The health home is another alternative care model that will play a significant role in the success of an ACO. States or managed Medicaid organizations will initially build health homes for the Medicaid programs as a separate program (already in Missouri & Rhode Island) or an integrated tool set of the ACO (established in New York). The health home could be offered in all segments of the insured population: Medicare, Medicaid, and commercial. As developed, this will be the first integrated care coordination and management of a high-risk population that has both medical and behavioral health issues. In the past, these population management services have been segregated thus not accomplishing the overall aspects of reducing healthcare costs and improving health status.
In examining ACOs and Medicaid, this white paper covers:
- The Focus on Patient-Centered Care
- State ACO Initiatives and Structure
- State Home Health Initiatives and Structure
- State Medical Home Initiatives and Structure
- Medical and Health Home Survey and Measurement Solutions
Download the White Paper.
By Bo Hansen, Research Consultant (HCAHPS and Other Surveys), HealthStream
Get Ready for New HCAHPS Questions about Care Transitions!
Beginning January 1, 2013, CMS is mandating that hospitals currently participating in the HCAHPS data submission (nearly 3900 hospitals) use the Expanded HCAHPS Survey titled, Understanding Your Care When You Left The Hospital. This section consists of three rated questions intended to assess how well the hospital staff transitioned the care from the hospital setting to home or another healthcare setting, which, by the way, can be within the same setting such as from one hospital treatment area to another. The questions read as follows:
- During this hospital stay, staff took my preferences and those of my family or caregiver into account in deciding what my healthcare needs would be when I left.
- When I left the hospital, I had a good understanding of the things I was responsible for in managing my health.
- When I left the hospital, I clearly understood the purpose for taking each of my medications.
(The scale for all three questions is Strongly disagree, Disagree, Agree and Strongly agree.)
Just to review the questions we have seen included in the HCAHPS survey since its inception relative to discharge planning, these are the two rated questions:
- During this hospital stay, did doctors, nurses, or other hospital staff talk with you about whether you would have the help you needed when you left the hospital?
- During this hospital stay, did you get information in writing about what symptoms or health problems to look out for after you left the hospital?
(The scale for these two questions is Yes or No.)
These two discharge questions are preceded by a qualifying question that asks the patient:
After you left the hospital, did you go directly to your own home, to someone else’s
home, or to another health facility?
If the patient answers “another health facility”, these two questions are skipped! They are only asked if the patient is being discharged to his/her own home or someone else’s home.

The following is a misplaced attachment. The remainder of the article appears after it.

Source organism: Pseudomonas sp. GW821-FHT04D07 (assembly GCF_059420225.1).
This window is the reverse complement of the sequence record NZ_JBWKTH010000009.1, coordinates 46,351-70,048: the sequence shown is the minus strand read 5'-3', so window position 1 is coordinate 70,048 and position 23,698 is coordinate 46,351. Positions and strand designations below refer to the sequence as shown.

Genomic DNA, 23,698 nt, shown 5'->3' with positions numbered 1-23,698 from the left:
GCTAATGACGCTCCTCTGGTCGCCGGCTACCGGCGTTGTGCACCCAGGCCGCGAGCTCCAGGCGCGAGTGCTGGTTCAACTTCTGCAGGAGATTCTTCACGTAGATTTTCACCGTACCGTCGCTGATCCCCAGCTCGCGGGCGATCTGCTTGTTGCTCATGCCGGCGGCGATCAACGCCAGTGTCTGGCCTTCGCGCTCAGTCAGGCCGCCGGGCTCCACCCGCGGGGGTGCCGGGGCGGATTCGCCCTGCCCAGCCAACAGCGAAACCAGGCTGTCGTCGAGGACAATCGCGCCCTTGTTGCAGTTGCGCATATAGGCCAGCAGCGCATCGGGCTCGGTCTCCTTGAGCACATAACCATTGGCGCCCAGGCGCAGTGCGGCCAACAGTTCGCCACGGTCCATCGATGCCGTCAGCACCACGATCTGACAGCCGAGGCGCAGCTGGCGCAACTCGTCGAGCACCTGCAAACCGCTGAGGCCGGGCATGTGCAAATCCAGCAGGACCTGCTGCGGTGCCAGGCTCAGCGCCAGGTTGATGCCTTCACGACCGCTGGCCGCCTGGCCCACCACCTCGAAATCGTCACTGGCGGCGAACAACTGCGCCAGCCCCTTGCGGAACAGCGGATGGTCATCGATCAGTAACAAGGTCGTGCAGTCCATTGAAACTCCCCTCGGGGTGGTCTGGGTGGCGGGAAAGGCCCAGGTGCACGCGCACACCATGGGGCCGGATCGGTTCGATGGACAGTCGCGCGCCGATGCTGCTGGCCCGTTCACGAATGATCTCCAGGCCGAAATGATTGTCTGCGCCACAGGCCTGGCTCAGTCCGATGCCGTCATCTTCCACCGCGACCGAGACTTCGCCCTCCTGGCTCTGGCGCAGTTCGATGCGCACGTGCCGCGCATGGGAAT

Why Transitional Care is Important
To better understand how Transitional Care differs from the existing discharge questions in the HCAHPS survey, here is a position statement from the American Geriatrics Society defining transitional care:
“For the purpose of this position statement, transitional care is defined as a set of actions designed to ensure the coordination and continuity of health care as patients transfer between different locations or different levels of care within the same location. Representative locations include (but are not limited to) hospitals, sub-acute and post-acute nursing facilities, the patient’s home, primary and specialty care offices, and long-term care facilities. Transitional care is based on a comprehensive plan of care and the availability of health care practitioners who are well trained in chronic care and have current information about the patient’s goals, preferences, and clinical status. It includes logistical arrangements, education of the patient and family, and coordination among the health professionals involved in the transition. Transitional care, which encompasses both the sending and receiving aspects of the transfer, is essential for persons with complex care needs.”
Source: Coleman EA, Boult CE on behalf of the American Geriatrics Society Health Care Systems Committee. Improving the Quality of Transitional Care for Persons with Complex Care Needs Journal of the American Geriatrics Society. 2003;51(4):556-557.
Care transitions occur when a patient moves from one healthcare provider or setting to another. The Transitional Care questions are intended to ensure follow up care no matter where the patient goes after his or her current place of treatment. And the survey results of these questions allow hospitals to gauge if they are creating a comprehensive plan of care that includes all possible providers necessary to provide optimal care for their patients after discharge.
Risks of Readmissions
We know that people living with serious and complex illnesses who are moved from the hospital to a home environment or a nursing home are at risk for readmission back to the hospital if they develop a complication. These complications are often preventable. Nearly one in five Medicare patients discharged from the hospital—approximately 2.6 million seniors—is readmitted within 30 days, at a cost of over $26 billion every year.